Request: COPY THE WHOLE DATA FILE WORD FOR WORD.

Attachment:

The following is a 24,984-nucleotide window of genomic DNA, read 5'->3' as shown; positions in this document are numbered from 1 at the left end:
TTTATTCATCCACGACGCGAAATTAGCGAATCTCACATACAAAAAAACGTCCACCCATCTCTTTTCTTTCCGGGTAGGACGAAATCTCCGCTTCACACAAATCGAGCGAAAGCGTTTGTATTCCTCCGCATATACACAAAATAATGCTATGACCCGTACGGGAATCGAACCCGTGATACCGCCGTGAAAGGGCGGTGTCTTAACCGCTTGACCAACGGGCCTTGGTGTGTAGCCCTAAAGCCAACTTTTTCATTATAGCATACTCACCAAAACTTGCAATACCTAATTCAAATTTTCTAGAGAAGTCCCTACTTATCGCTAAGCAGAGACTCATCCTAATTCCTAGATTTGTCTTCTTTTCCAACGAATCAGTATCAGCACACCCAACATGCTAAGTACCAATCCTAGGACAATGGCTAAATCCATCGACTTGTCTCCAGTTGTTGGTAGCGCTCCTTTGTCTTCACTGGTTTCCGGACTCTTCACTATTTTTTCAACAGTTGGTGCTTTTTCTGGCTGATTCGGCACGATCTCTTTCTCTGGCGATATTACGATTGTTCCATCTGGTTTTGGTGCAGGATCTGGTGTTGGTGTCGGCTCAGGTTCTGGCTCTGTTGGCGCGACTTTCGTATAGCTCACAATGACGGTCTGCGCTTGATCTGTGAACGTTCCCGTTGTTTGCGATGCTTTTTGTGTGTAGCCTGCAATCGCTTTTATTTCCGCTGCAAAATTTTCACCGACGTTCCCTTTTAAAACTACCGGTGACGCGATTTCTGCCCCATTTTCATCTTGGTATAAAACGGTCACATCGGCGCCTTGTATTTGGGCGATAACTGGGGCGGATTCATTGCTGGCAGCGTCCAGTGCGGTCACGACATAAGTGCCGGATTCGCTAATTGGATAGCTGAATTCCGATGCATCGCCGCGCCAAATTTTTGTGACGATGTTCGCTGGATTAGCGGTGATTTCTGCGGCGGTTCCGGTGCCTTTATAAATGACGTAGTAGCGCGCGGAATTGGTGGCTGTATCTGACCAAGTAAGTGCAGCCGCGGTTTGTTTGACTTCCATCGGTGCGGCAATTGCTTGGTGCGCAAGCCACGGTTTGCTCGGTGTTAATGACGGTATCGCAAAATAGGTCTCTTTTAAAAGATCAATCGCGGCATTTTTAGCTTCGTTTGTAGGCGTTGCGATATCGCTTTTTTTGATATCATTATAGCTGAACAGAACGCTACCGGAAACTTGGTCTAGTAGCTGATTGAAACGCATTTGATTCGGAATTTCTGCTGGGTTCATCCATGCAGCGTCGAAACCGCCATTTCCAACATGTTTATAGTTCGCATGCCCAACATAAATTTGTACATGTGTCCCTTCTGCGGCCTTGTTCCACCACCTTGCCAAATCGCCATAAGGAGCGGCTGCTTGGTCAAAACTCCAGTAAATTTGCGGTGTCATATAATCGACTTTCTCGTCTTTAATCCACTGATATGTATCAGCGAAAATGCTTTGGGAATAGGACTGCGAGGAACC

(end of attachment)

The following is a 24,984-nucleotide window of genomic DNA, read 5'->3' as shown; positions in this document are numbered from 1 at the left end:
TTTATTCATCCACGACGCGAAATTAGCGAATCTCACATACAAAAAAACGTCCACCCATCTCTTTTCTTTCCGGGTAGGACGAAATCTCCGCTTCACACAAATCGAGCGAAAGCGTTTGTATTCCTCCGCATATACACAAAATAATGCTATGACCCGTACGGGAATCGAACCCGTGATACCGCCGTGAAAGGGCGGTGTCTTAACCGCTTGACCAACGGGCCTTGGTGTGTAGCCCTAAAGCCAACTTTTTCATTATAGCATACTCACCAAAACTTGCAATACCTAATTCAAATTTTCTAGAGAAGTCCCTACTTATCGCTAAGCAGAGACTCATCCTAATTCCTAGATTTGTCTTCTTTTCCAACGAATCAGTATCAGCACACCCAACATGCTAAGTACCAATCCTAGGACAATGGCTAAATCCATCGACTTGTCTCCAGTTGTTGGTAGCGCTCCTTTGTCTTCACTGGTTTCCGGACTCTTCACTATTTTTTCAACAGTTGGTGCTTTTTCTGGCTGATTCGGCACGATCTCTTTCTCTGGCGATATTACGATTGTTCCATCTGGTTTTGGTGCAGGATCTGGTGTTGGTGTCGGCTCAGGTTCTGGCTCTGTTGGCGCGACTTTCGTATAGCTCACAATGACGGTCTGCGCTTGATCTGTGAACGTTCCCGTTGTTTGCGATGCTTTTTGTGTGTAGCCTGCAATCGCTTTTATTTCCGCTGCAAAATTTTCACCGACGTTCCCTTTTAAAACTACCGGTGACGCGATTTCTGCCCCATTTTCATCTTGGTATAAAACGGTCACATCGGCGCCTTGTATTTGGGCGATAACTGGGGCGGATTCATTGCTGGCAGCGTCCAGTGCGGTCACGACATAAGTGCCGGATTCGCTAATTGGATAGCTGAATTCCGATGCATCGCCGCGCCAAATTTTTGTGACGATGTTCGCTGGATTAGCGGTGATTTCTGCGGCGGTTCCGGTGCCTTTATAAATGACGTAGTAGCGCGCGGAATTGGTGGCTGTATCTGACCAAGTAAGTGCAGCCGCGGTTTGTTTGACTTCCATCGGTGCGGCAATTGCTTGGTGCGCAAGCCACGGTTTGCTCGGTGTTAATGACGGTATCGCAAAATAGGTCTCTTTTAAAAGATCAATCGCGGCATTTTTAGCTTCGTTTGTAGGCGTTGCGATATCGCTTTTTTTGATATCATTATAGCTGAACAGAACGCTACCGGAAACTTGGTCTAGTAGCTGATTGAAACGCATTTGATTCGGAATTTCTGCTGGGTTCATCCATGCAGCGTCGAAACCGCCATTTCCAACATGTTTATAGTTCGCATGCCCAACATAAATTTGTACATGTGTCCCTTCTGCGGCCTTGTTCCACCACCTTGCCAAATCGCCATAAGGAGCGGCTGCTTGGTCAAAACTCCAGTAAATTTGCGGTGTCATATAATCGACTTTCTCGTCTTTAATCCACTGATATGTATCAGCGAAAATGCTTTGGGAATAGGACTGCGAGGAACC